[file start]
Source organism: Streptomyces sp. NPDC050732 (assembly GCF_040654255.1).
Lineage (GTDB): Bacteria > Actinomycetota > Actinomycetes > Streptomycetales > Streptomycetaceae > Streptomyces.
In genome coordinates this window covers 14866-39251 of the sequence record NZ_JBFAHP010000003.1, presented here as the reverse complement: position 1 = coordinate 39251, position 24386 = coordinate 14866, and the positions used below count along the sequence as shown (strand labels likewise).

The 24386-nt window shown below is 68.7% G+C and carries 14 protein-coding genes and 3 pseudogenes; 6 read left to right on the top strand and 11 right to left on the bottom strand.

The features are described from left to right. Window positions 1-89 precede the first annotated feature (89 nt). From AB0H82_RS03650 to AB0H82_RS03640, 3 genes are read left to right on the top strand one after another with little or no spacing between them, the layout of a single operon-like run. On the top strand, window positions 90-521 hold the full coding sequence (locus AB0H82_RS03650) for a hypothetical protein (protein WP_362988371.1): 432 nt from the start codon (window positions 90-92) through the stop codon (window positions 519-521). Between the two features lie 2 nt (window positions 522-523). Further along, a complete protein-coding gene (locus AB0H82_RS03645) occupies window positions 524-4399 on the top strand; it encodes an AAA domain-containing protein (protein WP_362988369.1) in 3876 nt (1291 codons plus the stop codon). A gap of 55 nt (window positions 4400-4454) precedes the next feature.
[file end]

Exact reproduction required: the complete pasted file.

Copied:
Source organism: Streptomyces sp. NPDC050732 (assembly GCF_040654255.1).
Lineage (GTDB): Bacteria > Actinomycetota > Actinomycetes > Streptomycetales > Streptomycetaceae > Streptomyces.
In genome coordinates this window covers 14866-39251 of the sequence record NZ_JBFAHP010000003.1, presented here as the reverse complement: position 1 = coordinate 39251, position 24386 = coordinate 14866, and the positions used below count along the sequence as shown (strand labels likewise).

The 24386-nt window shown below is 68.7% G+C and carries 14 protein-coding genes and 3 pseudogenes; 6 read left to right on the top strand and 11 right to left on the bottom strand.

The features are described from left to right. Window positions 1-89 precede the first annotated feature (89 nt). From AB0H82_RS03650 to AB0H82_RS03640, 3 genes are read left to right on the top strand one after another with little or no spacing between them, the layout of a single operon-like run. On the top strand, window positions 90-521 hold the full coding sequence (locus AB0H82_RS03650) for a hypothetical protein (protein WP_362988371.1): 432 nt from the start codon (window positions 90-92) through the stop codon (window positions 519-521). Between the two features lie 2 nt (window positions 522-523). Further along, a complete protein-coding gene (locus AB0H82_RS03645) occupies window positions 524-4399 on the top strand; it encodes an AAA domain-containing protein (protein WP_362988369.1) in 3876 nt (1291 codons plus the stop codon). A gap of 55 nt (window positions 4400-4454) precedes the next feature.